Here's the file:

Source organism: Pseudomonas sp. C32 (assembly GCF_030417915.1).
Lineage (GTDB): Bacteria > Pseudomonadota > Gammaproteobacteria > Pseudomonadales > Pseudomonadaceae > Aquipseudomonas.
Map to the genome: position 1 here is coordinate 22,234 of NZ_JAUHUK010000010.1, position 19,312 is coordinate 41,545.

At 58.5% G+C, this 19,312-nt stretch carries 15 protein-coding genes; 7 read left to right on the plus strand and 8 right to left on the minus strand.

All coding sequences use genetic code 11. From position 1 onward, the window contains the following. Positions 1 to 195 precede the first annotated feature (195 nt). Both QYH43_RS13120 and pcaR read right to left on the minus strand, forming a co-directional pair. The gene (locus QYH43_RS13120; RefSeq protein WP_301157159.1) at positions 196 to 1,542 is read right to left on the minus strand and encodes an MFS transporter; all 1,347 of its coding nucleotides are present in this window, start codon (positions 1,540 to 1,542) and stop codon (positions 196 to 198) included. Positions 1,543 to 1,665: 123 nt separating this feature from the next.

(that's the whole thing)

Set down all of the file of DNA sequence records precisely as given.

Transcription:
Source organism: Pseudomonas sp. C32 (assembly GCF_030417915.1).
Lineage (GTDB): Bacteria > Pseudomonadota > Gammaproteobacteria > Pseudomonadales > Pseudomonadaceae > Aquipseudomonas.
Map to the genome: position 1 here is coordinate 22,234 of NZ_JAUHUK010000010.1, position 19,312 is coordinate 41,545.

At 58.5% G+C, this 19,312-nt stretch carries 15 protein-coding genes; 7 read left to right on the plus strand and 8 right to left on the minus strand.

All coding sequences use genetic code 11. From position 1 onward, the window contains the following. Positions 1 to 195 precede the first annotated feature (195 nt). Both QYH43_RS13120 and pcaR read right to left on the minus strand, forming a co-directional pair. The gene (locus QYH43_RS13120; RefSeq protein WP_301157159.1) at positions 196 to 1,542 is read right to left on the minus strand and encodes an MFS transporter; all 1,347 of its coding nucleotides are present in this window, start codon (positions 1,540 to 1,542) and stop codon (positions 196 to 198) included. Positions 1,543 to 1,665: 123 nt separating this feature from the next.